The critical need of co-parents at higher levels of conflict is disengagement from each other. The less direct contact they have with each other, the better. Strategies will include a neutral drop-off place to provide children with a calm transition from one home to another and a neutral information repository such as an online co-parenting program or a paper log that is exchanged with the children and can substitute for oral communication about important child-related information. Joint attendance at children’s school performances or sporting events is generally unwise at higher levels of conflict unless structured ahead of time to ensure the parents will be kept separate. If joint attendance at an event will create a loyalty bind for the children, an intervention to split these special events will be required to keep the peace. Many of these will be necessary interim measures until emotional disengagement between the former spouses is attained.
Co-parents in moderate and higher conflict will benefit from learning to co-parent at a distance. While guiding toward disengagement through determinations, educational efforts and visitation strategies that reduce parental contact, the PC will support the parties in rebuilding their lives as separate individuals. For the first years post divorce, the PC can hopefully act as a buffer, absorbing the impact of the conflict and shielding the children from it.
Moderately severe or severe co-parenting conflict will present the greatest challenge to PCs. One or both parents will likely to have some problem or disorder that threatens the children’s emotional or physical well-being. The primary goal of the PC will be to ensure the safety of the children during visitation. The PC must be capable of recognizing situations that endanger the children and of taking action to secure supervised visitation to safeguard them. This may involve bringing in a mental health professional trained in the area of risk (such as alcoholism, substance abuse or violence) to assess an ambiguous situation. The PC will need to assess the requirement for supervised visitation and whether to move gradually from supervised to unsupervised visitation.
Divorce Impasse Model
Description of Model
Authors, including Gilmour and Johnston have formulated a “post divorce impasse” model where the parents are frozen in the transition between a joint life and separate lives, and that these impasses can occur at three levels: the external/social level, the interactional level, and the intrapsychic or internal level.
At the external level, the dispute may be fuelled by significant others (extended family, friends, new partners, the litigation process, legal and mental health professionals, community members) who have formed coalitions or alliances with the divorcing parties and legitimized their claims. Often referred to as “tribal warfare,” the external social network serves to confirm the polarized, highly distorted view of the other party.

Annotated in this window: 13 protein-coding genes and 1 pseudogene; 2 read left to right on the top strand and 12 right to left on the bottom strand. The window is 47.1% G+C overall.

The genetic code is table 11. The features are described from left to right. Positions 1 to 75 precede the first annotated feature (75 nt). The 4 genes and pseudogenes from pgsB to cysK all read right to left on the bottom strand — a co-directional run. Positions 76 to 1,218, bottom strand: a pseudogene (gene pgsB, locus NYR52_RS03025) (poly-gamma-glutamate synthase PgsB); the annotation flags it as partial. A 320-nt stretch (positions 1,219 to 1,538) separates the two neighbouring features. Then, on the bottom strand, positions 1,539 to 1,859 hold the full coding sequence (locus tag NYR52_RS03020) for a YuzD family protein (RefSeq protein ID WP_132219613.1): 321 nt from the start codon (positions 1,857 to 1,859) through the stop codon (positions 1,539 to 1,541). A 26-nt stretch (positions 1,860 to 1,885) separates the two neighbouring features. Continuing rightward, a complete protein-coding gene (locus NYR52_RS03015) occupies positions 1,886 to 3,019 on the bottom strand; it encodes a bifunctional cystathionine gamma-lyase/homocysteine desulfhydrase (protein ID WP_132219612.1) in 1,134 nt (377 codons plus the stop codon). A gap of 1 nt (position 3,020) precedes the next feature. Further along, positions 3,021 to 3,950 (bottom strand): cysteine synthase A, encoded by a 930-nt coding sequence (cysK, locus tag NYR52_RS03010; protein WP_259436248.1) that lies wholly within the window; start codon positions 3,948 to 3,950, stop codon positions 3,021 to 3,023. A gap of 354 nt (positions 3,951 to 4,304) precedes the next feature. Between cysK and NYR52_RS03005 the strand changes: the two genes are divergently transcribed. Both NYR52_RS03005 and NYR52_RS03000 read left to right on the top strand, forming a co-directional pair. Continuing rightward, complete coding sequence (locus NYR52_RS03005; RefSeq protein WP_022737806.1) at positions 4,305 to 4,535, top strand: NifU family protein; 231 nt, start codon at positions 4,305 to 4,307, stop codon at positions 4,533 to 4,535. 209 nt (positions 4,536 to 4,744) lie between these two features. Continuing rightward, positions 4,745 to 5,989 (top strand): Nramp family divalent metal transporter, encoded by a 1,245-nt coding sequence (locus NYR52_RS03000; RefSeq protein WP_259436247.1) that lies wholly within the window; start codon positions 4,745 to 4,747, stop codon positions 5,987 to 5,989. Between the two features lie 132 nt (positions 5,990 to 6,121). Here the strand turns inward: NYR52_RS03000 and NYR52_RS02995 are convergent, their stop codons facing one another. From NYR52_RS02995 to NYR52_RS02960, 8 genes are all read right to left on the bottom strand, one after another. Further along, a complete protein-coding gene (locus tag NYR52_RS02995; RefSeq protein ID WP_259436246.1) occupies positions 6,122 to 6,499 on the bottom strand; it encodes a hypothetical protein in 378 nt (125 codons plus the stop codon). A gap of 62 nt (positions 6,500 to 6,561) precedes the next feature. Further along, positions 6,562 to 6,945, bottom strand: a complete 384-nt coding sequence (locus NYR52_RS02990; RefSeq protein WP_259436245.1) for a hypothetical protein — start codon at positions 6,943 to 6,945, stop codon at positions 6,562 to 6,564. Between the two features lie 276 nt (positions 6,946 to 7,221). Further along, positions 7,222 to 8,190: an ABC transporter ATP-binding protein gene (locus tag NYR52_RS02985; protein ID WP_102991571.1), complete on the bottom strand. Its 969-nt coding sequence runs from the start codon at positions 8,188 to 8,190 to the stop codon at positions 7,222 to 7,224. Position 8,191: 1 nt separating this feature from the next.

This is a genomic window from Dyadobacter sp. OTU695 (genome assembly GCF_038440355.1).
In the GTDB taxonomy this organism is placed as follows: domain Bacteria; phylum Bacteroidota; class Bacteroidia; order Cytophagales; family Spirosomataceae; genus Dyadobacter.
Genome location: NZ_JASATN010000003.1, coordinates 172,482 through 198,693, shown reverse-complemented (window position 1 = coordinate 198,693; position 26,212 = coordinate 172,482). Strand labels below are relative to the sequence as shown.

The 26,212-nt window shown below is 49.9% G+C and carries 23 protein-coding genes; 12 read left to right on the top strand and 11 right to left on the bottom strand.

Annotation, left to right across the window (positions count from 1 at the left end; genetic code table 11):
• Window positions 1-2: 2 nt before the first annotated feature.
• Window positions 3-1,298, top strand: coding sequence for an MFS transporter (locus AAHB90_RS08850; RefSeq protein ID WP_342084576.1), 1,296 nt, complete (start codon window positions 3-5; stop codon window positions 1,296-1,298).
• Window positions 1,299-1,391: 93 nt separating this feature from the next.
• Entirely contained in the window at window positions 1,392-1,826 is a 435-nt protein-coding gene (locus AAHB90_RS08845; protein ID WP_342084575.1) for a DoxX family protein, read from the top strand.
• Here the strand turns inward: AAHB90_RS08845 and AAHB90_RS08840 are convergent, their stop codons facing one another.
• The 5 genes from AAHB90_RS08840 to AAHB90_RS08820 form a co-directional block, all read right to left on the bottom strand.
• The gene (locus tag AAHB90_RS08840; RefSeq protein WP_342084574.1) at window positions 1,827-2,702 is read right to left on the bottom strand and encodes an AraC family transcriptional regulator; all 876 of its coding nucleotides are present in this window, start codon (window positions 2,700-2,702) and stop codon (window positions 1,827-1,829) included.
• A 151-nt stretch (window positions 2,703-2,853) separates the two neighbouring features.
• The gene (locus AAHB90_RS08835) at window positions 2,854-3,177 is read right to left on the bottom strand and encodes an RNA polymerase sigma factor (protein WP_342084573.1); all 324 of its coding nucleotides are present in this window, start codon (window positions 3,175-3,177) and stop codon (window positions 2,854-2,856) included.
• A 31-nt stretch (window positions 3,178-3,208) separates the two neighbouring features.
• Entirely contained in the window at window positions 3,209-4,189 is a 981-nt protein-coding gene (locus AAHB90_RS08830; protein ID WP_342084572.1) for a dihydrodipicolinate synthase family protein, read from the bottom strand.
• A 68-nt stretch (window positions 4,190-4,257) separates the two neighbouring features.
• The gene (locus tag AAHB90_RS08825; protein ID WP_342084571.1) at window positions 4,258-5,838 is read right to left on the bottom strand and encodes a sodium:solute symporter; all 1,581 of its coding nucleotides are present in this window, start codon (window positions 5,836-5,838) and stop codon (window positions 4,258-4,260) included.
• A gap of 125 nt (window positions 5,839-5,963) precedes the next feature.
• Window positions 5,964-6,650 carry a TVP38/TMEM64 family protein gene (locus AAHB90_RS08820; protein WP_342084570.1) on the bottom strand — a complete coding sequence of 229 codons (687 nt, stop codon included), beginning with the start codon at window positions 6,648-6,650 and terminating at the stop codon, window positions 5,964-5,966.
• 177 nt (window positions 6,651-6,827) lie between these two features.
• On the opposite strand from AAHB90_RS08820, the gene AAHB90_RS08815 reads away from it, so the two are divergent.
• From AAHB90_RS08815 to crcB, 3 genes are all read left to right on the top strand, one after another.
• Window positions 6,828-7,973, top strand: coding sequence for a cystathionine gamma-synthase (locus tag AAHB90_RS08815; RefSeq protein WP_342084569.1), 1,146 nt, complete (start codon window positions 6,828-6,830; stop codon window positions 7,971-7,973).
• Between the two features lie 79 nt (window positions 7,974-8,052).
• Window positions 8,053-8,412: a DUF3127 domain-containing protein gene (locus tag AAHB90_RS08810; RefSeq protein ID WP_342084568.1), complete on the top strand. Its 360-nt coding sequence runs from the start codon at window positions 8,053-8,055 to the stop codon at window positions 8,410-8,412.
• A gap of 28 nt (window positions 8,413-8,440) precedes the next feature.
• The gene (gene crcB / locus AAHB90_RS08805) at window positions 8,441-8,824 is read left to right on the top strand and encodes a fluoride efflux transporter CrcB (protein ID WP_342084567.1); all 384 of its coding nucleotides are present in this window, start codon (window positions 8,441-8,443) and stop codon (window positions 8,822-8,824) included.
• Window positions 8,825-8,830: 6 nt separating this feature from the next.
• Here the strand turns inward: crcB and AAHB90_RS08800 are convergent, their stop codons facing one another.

At the interactional level, the dispute can either be a continuation of a conflictual relationship or the product of a traumatic or ambivalent separation of the parents. Specifically, it can be a continuation of marital struggles over power and intimacy, the effects of a traumatic separation or the difference between being the spouse who was left and the one who did the leaving. Traumatic separations can lead to what Johnston calls the negative reconstruction of reality such as “she never loved me” or “he was only after my money.” External allies can reinforce these perceptions and further erode trust.
At the intrapsychic level, disputes may serve to manage intolerable feelings engendered by the divorce such as shame, grief, helplessness and guilt in psychologically vulnerable parents. All divorce has two key psychological components of loss and rejection. There is a grieving process for the lost relationship, often most intense for the spouse who is left, rather than the spouse who instigated the divorce.
People have different psychological vulnerabilities to loss and rejection. High risk individuals for long term post-divorce conflict are unwilling or unable to experience the loss and rejection that are part of divorce and are predisposed to project onto others the blame for their marriage ending. The response to the dissolution of their marriage may be linked to traumatic losses in childhood or to early deprivation or traumatic experiences in their family of origin.
The predominant characteristic of people with intrapsychic problems is their refusal to experience and accept their own pain. Instead, they externalize it as anger and direct it toward others. The inability to understand their own contribution to the marital breakup often leads them to conclude that the fault must lie outside themselves, usually the ex-spouse. Further, these individual’s limited capacity to empathize with others makes it very difficult for them to protect their own children from co-parenting conflict. They tend to view their children not as separate individuals with separate needs but as extensions of themselves. Such parents cannot put themselves in their children’s place to experience the unhappiness that divorce causes them.
The intensity and longevity of their feeling are other indicators of a high level of vulnerability. Vulnerable people may be able to avoid the pain of divorce only by storing up anger, often for years after the divorce or even indefinitely. Frequently these are focused, seemingly tireless people in recruiting others to their position. Many keep a mental record, if not a written one, enumerating the ex-spouses inadequacies, culpabilities and perceived transgressions. Over time, the divorce impasse is strengthened by sharing a disparaging view of the ex-spouse with others, who subsequently reinforce and validate it.